The patterning of repeated structures is a major theme in developmental biology, and the inter-relationship between spacing and size of such structures is an unresolved issue. Fungiform papillae are repeated epithelial structures that house taste buds on the anterior tongue. Here, we report that FGF signaling is a crucial regulator of fungiform papillae development. We found that mesenchymal FGF10 controls the size of the papillary area, while overall patterning remains unchanged. Our results show that FGF signaling negatively affects the extent of canonical Wnt signaling, which is the main activation pathway during fungiform papillae development; however, this effect does not occur at the level of gene transcription. Rather, our experimental data, together with computational modeling, indicate that FGF10 modulates the range of Wnt effects, likely via induction of Sostdc1 expression. We suggest that modification of the reach of Wnt signaling could be due to local changes in morphogen diffusion, representing a novel mechanism in this tissue context, and we propose that this phenomenon might be involved in a broader array of mammalian developmental processes.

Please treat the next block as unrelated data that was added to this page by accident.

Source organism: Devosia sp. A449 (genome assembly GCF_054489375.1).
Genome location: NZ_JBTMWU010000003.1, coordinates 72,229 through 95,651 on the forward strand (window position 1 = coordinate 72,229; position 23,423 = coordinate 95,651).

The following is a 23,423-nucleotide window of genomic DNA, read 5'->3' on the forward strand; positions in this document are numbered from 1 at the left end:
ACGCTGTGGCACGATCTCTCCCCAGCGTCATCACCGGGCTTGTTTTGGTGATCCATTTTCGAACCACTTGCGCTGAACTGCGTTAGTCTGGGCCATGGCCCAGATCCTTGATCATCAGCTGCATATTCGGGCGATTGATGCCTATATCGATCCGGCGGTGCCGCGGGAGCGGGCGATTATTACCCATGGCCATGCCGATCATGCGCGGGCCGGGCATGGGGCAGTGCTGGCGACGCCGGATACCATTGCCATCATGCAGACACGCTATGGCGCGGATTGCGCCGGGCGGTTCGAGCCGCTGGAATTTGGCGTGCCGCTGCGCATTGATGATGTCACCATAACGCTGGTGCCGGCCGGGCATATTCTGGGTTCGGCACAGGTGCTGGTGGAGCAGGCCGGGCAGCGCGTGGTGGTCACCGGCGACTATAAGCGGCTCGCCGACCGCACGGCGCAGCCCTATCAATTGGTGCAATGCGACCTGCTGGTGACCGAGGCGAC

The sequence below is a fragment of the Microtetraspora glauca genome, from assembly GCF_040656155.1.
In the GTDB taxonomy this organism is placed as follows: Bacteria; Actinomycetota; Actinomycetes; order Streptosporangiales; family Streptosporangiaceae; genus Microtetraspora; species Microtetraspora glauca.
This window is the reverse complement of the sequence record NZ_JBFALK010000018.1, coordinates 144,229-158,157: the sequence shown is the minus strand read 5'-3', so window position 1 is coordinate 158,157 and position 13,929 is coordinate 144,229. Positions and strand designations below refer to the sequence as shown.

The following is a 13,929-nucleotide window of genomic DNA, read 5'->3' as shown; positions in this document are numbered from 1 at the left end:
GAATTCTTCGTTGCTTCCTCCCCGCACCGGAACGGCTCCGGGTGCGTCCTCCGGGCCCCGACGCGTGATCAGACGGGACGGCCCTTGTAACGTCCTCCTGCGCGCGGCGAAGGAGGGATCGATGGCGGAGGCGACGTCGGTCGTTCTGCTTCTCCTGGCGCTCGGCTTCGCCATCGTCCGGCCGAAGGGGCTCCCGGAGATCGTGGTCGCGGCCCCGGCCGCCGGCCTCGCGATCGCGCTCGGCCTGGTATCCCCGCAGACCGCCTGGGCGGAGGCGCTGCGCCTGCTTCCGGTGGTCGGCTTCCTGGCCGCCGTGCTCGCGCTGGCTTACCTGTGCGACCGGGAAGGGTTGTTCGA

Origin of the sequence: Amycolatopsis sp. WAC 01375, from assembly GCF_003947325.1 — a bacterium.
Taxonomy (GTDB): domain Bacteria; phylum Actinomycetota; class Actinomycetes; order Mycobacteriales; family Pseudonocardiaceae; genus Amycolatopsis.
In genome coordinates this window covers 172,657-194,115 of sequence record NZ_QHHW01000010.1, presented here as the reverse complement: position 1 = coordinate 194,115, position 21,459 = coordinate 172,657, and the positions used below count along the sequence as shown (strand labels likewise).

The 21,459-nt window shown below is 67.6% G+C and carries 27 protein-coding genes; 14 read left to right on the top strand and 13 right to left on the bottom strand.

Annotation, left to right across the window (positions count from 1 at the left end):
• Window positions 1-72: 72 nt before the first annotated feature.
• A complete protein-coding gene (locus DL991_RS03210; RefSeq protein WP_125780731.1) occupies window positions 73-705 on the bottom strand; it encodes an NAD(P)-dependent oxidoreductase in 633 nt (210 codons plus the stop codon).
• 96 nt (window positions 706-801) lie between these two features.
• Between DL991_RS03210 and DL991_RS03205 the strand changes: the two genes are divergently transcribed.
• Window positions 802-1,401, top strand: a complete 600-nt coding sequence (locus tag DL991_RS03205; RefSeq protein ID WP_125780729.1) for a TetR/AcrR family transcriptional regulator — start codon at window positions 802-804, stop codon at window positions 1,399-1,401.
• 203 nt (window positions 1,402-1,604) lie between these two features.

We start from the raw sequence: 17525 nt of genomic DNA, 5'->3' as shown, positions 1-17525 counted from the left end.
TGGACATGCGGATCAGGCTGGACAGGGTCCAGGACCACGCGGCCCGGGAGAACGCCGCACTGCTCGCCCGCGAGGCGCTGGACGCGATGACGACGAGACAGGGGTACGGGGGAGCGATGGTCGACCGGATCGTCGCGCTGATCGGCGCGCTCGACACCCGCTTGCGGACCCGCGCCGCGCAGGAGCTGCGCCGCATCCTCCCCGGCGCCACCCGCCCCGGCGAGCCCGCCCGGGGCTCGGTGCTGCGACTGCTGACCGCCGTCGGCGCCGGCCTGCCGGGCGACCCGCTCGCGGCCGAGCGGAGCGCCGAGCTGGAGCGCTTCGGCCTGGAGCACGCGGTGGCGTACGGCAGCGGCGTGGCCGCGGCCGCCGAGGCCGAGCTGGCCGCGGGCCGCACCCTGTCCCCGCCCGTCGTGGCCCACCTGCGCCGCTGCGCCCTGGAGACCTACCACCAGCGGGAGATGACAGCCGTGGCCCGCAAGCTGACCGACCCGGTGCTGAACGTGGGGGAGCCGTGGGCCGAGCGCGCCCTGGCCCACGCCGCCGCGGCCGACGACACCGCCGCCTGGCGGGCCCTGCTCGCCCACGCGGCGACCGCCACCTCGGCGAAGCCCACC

Keywords: FGF; Taste papilla; Tongue; Wnt.
© 2017. Published by The Company of Biologists Ltd.